The answer lies in persistence , action and a commitment to the cause. Without the three, no amount of wait will translate to a tick against the check box.

The big answer to any and all questions on expectations is this, ‘Are you prepared to work towards your expectations? ‘

The not so sugar coated question is ‘ Are you now ready to be sensible and adjust to hat you have? aka Are you ready to give up now?

So, Do I have high expectations of life? Damn straight I do. I’m not ashamed of it. I’m proud that I have set standards that only have to appease to my sensibilities. Such spine comes at a price.

What’s your take on expectations? Do you think there is an ocean of a difference between adjusting and adapting?

Great expectations indeed.

Karthik

Born to raise hell

While the title is a song from one of the metal gods, Motorhead, it predominantly has nothing much to contribute towards the context of the things to flow. I find it easier to talk about Jungles and animals than humans. For starters, talking about a forest and the flora , fauna robs me of the pleasure of offending anyone who can read. On that defensive note, here goes.

And so this animal ventured into a big scary forest. The woods were thick and dark. The day’s sun brought warmth and light to the wilderness and the cover of the night brought fear and damp cold. It was a harrowing place to start one’s life, I’ll give you that. The animal made its first batch of friends with the ants. The ants of the forest were everywhere. They led the numbers game. Their were a gargantuan workforce and were the most easiest to spot.

And so our animal of interest soon started to learn the ways of the ant. Work work work and always busy for the rainy day. The ants were driven by purpose and , frankly between the two of us, lacked ambition. Their quest for the purist satisfaction of work and effort wasn’t everybody’s cup of tea. Our animal eventually realised this. Resentment on one hand, boredom on the other, and throw in a healthy mix of ‘ What the hell am I even doing here? ‘ later, the animal decided to part ways with the ants. It wasn’t the end of the world and the jungle was a huge place after all.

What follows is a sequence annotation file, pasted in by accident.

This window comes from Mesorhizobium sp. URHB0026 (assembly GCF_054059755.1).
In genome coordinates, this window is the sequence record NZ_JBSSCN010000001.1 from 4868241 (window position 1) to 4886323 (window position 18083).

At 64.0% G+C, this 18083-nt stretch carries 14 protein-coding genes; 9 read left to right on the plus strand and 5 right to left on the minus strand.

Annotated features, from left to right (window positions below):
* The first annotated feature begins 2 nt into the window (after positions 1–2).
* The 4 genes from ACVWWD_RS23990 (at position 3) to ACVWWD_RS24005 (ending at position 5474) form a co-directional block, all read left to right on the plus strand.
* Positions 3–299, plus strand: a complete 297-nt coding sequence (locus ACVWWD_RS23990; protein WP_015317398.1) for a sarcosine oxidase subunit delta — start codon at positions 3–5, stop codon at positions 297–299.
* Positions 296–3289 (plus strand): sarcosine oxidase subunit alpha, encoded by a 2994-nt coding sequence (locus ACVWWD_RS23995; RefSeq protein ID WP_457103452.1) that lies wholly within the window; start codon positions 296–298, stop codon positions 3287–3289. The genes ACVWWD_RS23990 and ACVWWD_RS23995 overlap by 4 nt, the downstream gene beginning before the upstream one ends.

Our animal of interest migrated from one herd to another. It moved from one pack to another. With each group it joined, it soon realised the mundane nature of the works. Each animal had a task to accomplish. Most of the animals did not worry about the larger picture. They were tasked with an action and the animals would do their best to accomplish it. For them, they took each day as it came. The work would start with the sun and would end with it as well. Some animals would work the nights. The context of purpose was rigid. All animals had a place in the jungle and fulfilled the purpose bestowed upon them. That was the unsaid status quo and nobody usually challenged it.